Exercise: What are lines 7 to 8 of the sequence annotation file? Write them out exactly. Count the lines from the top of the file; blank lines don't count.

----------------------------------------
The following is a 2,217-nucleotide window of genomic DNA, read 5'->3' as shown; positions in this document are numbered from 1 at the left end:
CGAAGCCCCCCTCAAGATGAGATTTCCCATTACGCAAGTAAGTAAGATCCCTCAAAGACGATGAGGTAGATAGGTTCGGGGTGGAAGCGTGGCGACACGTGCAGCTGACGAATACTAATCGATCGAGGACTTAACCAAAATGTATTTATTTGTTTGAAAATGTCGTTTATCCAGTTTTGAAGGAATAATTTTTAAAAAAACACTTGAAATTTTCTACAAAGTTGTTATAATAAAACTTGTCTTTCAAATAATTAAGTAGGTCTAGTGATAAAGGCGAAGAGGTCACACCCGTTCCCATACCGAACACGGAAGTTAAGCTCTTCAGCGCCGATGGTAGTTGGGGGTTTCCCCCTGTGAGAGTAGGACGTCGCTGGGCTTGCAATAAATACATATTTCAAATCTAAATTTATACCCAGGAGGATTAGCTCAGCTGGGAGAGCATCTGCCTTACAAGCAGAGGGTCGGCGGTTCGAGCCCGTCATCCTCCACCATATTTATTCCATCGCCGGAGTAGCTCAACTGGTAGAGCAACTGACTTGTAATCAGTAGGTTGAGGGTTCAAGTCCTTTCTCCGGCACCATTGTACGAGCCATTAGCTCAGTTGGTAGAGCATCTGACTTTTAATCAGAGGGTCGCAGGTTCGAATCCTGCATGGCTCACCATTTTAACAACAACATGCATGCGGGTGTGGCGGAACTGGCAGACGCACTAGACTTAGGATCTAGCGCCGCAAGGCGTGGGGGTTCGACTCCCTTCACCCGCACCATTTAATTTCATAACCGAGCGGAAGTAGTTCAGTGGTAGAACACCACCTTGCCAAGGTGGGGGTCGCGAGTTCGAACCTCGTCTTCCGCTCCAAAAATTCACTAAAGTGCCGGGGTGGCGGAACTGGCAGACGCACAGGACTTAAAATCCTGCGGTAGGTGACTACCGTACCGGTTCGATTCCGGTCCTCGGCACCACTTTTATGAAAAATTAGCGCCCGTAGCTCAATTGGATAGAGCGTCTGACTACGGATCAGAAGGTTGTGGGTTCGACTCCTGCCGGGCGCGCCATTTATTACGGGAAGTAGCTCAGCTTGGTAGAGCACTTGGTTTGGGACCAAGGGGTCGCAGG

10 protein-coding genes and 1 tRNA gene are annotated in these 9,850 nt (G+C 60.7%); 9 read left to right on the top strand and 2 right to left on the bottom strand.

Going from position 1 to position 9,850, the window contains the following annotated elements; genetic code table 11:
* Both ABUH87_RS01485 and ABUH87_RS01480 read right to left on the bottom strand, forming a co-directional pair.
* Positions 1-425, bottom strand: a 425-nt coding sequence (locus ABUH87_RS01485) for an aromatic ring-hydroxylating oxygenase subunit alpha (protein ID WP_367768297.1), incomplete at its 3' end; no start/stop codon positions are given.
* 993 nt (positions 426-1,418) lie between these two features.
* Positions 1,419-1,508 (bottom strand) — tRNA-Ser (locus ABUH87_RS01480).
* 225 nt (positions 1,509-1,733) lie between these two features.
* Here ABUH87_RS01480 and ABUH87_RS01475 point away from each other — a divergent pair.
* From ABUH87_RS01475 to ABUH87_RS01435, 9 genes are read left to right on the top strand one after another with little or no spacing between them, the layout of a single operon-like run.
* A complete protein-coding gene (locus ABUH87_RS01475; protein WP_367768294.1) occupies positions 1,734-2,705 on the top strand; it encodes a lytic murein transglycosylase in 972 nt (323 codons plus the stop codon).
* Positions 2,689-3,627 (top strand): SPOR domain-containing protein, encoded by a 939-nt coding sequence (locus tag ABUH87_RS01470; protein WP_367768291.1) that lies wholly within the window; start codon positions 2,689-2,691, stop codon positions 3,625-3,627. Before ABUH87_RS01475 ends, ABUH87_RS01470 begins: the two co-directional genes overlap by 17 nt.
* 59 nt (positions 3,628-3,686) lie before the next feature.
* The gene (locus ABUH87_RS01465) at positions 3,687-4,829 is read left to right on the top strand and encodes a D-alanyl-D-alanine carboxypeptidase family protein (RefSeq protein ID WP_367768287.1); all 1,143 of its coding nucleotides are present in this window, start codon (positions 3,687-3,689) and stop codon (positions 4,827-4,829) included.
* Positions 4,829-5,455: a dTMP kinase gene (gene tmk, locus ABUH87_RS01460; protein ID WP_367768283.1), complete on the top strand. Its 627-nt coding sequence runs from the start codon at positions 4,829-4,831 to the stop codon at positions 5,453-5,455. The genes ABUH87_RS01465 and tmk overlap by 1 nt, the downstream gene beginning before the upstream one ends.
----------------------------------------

* 993 nt (positions 426-1,418) lie between these two features.
* Positions 1,419-1,508 (bottom strand) — tRNA-Ser (locus ABUH87_RS01480).